When I was 10, perched on the back of our brown-striped sofa with my nose in a book, my mother walked out of the laundry room and announced in a gentle but resolute voice that she and my father had decided it was time for me to start wearing a bra. I stared back at her, mouth open and warmth blooming up my cheeks. My parents were talking about my breasts? I hadn’t even talked about my breasts yet — with anyone — and they were just gabbing about my girls like they were the grocery list or gas bill?
That brief conversation by the couch was a watershed moment for me, but I also know it’s a way post by which every woman must walk at some point. Whether delivered by the groping hand of a grown man or the kind voice of an insistent mother, it is the moment women learn something crucial about their bodies: Something we thought was private is in fact quite public. Something we thought belonged only to us evidently belongs to everyone.
When I was a sophomore in high school I remember standing in a fitting room with my big sister and asking her to loosen the straps on the bra I was trying. Switch the hooks, I told her. Make sure it’s on the loosest setting. But no matter what we did, I couldn’t get the D-cup bra to fit. Fighting tears, I stomped out of the fitting room, refusing all offers of larger sizes. I didn’t want one anyway.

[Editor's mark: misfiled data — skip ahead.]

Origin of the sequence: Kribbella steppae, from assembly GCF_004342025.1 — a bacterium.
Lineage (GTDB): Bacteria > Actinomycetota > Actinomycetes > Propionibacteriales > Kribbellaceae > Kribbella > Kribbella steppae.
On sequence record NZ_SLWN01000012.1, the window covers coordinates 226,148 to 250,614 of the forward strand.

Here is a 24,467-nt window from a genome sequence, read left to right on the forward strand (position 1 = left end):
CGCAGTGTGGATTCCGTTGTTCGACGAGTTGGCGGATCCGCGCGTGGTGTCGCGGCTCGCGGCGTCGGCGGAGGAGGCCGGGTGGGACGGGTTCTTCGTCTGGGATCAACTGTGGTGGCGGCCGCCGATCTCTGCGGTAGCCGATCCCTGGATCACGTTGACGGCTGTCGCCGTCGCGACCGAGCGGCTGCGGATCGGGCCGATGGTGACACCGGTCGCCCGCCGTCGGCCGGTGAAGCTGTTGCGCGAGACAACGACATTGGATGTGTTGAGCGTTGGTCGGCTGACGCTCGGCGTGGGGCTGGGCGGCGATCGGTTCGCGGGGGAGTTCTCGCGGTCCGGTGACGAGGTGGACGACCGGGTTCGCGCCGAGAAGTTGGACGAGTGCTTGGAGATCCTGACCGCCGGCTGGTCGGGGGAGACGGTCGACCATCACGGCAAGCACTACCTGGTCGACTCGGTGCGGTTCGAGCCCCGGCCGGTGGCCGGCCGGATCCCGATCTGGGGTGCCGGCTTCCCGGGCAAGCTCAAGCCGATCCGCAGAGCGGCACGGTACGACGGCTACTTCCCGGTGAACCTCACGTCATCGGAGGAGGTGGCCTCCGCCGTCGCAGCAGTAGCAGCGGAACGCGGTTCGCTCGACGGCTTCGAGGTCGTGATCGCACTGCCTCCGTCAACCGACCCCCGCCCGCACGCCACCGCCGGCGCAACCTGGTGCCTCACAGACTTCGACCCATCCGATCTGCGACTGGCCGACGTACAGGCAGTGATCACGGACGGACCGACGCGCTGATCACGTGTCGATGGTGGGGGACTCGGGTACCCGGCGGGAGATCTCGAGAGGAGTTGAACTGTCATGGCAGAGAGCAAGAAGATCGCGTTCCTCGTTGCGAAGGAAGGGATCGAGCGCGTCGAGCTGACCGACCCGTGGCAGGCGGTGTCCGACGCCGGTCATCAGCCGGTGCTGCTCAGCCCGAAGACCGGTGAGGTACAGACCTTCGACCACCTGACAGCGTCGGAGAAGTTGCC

As a teenager, it was all very vexing. I didn’t know that my breasts were suffused with a cluster of nerve endings in the nipple that existed to bring me sexual pleasure and help me bond with and breastfeed future children. The only thing I knew, even if I couldn’t have articulated it that day in the dressing room, was that I was balancing precariously close to “too much.” I knew that the rules for a seat at the “desirable” table were stringent. My boobs should be big but not too big. And the rest of me — my waist, hips, thighs and especially my voice, should be small. I was pushing the limits with my unruly breasts and one more cup size would mean I had gone too far.
The voice shouted out the open window of a passing car in Southern California. It was my second year in undergrad and I was out on a walk with a friend. The remark was followed by a long, low whistle and the honking of the car’s horn as the two men inside looked me over before finally speeding away. Since my breasts were then DDs and my friend’s barely a B, it was obvious to both of us who the intended recipient was. I felt my cheeks begin to warm and I stared resolutely ahead. My friend put her hands over her own breasts and said, in a tone that was both bitter and wistful at once, in an attempt to lighten the moment, “Well, they definitely weren’t talking to me!” We laughed awkwardly and continued our walk.